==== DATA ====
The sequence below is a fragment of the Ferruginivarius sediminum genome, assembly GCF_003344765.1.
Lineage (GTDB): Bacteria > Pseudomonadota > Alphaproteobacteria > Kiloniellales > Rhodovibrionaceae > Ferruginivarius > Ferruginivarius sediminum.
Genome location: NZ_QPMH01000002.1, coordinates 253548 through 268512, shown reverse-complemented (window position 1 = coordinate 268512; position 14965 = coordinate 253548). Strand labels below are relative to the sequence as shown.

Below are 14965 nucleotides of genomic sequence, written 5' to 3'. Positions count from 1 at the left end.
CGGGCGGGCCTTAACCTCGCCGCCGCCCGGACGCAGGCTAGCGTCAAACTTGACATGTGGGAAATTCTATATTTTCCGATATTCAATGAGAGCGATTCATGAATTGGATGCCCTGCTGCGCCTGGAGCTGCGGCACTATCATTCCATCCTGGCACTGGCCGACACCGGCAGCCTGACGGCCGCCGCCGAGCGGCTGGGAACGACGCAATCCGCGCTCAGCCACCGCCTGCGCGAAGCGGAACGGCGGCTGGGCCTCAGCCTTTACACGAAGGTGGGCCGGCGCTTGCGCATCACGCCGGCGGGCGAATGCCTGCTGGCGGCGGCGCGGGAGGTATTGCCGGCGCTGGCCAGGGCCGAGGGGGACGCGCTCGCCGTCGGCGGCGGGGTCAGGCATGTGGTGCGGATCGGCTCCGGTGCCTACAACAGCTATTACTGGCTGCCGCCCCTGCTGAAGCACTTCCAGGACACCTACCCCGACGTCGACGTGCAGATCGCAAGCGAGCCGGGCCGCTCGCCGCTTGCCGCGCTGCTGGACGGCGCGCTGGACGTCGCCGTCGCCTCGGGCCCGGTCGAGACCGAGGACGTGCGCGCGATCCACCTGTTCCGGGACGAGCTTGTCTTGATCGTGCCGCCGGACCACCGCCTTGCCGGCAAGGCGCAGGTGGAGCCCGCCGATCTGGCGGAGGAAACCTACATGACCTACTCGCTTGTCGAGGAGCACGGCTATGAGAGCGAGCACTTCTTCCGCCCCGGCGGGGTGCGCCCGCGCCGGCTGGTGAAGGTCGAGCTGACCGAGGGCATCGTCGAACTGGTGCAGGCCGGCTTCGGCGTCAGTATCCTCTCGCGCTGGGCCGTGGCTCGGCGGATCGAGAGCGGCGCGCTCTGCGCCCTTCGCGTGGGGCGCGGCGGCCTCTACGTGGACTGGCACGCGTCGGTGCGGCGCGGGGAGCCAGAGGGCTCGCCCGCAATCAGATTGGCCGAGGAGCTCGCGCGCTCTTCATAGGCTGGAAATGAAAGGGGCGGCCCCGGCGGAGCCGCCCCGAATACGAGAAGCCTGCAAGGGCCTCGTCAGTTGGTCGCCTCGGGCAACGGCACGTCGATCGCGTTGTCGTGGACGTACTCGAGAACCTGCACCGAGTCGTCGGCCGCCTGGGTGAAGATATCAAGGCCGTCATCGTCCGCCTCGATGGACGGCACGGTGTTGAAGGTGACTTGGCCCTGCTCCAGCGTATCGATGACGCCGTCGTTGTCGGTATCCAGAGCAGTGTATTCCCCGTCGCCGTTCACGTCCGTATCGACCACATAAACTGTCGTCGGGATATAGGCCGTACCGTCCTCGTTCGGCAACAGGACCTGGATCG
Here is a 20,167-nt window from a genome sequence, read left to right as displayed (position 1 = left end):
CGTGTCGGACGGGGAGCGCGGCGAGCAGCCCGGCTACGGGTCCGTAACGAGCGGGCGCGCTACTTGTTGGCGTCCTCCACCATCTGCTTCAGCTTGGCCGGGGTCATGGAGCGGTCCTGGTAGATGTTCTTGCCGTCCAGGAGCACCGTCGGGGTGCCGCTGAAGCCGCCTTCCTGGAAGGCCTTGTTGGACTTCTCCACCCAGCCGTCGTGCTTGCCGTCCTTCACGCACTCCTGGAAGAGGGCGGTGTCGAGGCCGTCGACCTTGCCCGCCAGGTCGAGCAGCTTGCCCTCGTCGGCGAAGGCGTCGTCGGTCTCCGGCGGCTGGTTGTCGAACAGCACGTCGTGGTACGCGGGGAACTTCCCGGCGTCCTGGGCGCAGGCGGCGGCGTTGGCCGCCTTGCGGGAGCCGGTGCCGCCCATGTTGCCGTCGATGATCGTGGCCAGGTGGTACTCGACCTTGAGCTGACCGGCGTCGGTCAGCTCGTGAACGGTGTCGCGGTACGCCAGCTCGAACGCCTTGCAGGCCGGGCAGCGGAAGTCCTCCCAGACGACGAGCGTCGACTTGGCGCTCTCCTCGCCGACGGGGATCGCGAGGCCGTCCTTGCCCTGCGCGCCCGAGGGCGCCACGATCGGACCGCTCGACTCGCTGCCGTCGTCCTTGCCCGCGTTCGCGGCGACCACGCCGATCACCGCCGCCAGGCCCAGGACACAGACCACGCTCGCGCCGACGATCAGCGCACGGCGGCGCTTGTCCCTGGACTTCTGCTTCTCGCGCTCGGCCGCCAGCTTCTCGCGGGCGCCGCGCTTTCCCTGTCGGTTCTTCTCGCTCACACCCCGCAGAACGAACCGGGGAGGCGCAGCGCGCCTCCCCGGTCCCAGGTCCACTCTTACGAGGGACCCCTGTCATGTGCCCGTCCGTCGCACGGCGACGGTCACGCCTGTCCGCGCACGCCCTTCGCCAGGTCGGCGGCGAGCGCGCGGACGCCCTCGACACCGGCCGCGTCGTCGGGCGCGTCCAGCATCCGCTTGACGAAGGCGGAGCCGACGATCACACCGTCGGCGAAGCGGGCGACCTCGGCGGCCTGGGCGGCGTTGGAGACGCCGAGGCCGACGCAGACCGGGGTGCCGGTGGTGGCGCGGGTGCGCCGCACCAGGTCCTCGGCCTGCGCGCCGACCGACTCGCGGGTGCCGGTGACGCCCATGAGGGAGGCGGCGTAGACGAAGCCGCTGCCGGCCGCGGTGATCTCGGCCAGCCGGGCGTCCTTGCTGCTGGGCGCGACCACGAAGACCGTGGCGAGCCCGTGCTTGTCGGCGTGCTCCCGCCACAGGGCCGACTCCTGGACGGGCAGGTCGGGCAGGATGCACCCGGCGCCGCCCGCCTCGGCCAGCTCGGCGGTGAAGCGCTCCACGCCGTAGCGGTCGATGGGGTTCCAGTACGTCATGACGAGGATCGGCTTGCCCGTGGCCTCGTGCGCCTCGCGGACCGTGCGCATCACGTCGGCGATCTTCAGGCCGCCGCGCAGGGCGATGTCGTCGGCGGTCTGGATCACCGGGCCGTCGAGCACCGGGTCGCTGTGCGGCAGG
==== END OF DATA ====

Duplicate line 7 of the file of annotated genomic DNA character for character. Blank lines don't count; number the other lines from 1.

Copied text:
CGTGTCGGACGGGGAGCGCGGCGAGCAGCCCGGCTACGGGTCCGTAACGAGCGGGCGCGCTACTTGTTGGCGTCCTCCACCATCTGCTTCAGCTTGGCCGGGGTCATGGAGCGGTCCTGGTAGATGTTCTTGCCGTCCAGGAGCACCGTCGGGGTGCCGCTGAAGCCGCCTTCCTGGAAGGCCTTGTTGGACTTCTCCACCCAGCCGTCGTGCTTGCCGTCCTTCACGCACTCCTGGAAGAGGGCGGTGTCGAGGCCGTCGACCTTGCCCGCCAGGTCGAGCAGCTTGCCCTCGTCGGCGAAGGCGTCGTCGGTCTCCGGCGGCTGGTTGTCGAACAGCACGTCGTGGTACGCGGGGAACTTCCCGGCGTCCTGGGCGCAGGCGGCGGCGTTGGCCGCCTTGCGGGAGCCGGTGCCGCCCATGTTGCCGTCGATGATCGTGGCCAGGTGGTACTCGACCTTGAGCTGACCGGCGTCGGTCAGCTCGTGAACGGTGTCGCGGTACGCCAGCTCGAACGCCTTGCAGGCCGGGCAGCGGAAGTCCTCCCAGACGACGAGCGTCGACTTGGCGCTCTCCTCGCCGACGGGGATCGCGAGGCCGTCCTTGCCCTGCGCGCCCGAGGGCGCCACGATCGGACCGCTCGACTCGCTGCCGTCGTCCTTGCCCGCGTTCGCGGCGACCACGCCGATCACCGCCGCCAGGCCCAGGACACAGACCACGCTCGCGCCGACGATCAGCGCACGGCGGCGCTTGTCCCTGGACTTCTGCTTCTCGCGCTCGGCCGCCAGCTTCTCGCGGGCGCCGCGCTTTCCCTGTCGGTTCTTCTCGCTCACACCCCGCAGAACGAACCGGGGAGGCGCAGCGCGCCTCCCCGGTCCCAGGTCCACTCTTACGAGGGACCCCTGTCATGTGCCCGTCCGTCGCACGGCGACGGTCACGCCTGTCCGCGCACGCCCTTCGCCAGGTCGGCGGCGAGCGCGCGGACGCCCTCGACACCGGCCGCGTCGTCGGGCGCGTCCAGCATCCGCTTGACGAAGGCGGAGCCGACGATCACACCGTCGGCGAAGCGGGCGACCTCGGCGGCCTGGGCGGCGTTGGAGACGCCGAGGCCGACGCAGACCGGGGTGCCGGTGGTGGCGCGGGTGCGCCGCACCAGGTCCTCGGCCTGCGCGCCGACCGACTCGCGGGTGCCGGTGACGCCCATGAGGGAGGCGGCGTAGACGAAGCCGCTGCCGGCCGCGGTGATCTCGGCCAGCCGGGCGTCCTTGCTGCTGGGCGCGACCACGAAGACCGTGGCGAGCCCGTGCTTGTCGGCGTGCTCCCGCCACAGGGCCGACTCCTGGACGGGCAGGTCGGGCAGGATGCACCCGGCGCCGCCCGCCTCGGCCAGCTCGGCGGTGAAGCGCTCCACGCCGTAGCGGTCGATGGGGTTCCAGTACGTCATGACGAGGATCGGCTTGCCCGTGGCCTCGTGCGCCTCGCGGACCGTGCGCATCACGTCGGCGATCTTCAGGCCGCCGCGCAGGGCGATGTCGTCGGCGGTCTGGATCACCGGGCCGTCGAGCACCGGGTCGCTGTGCGGCAGG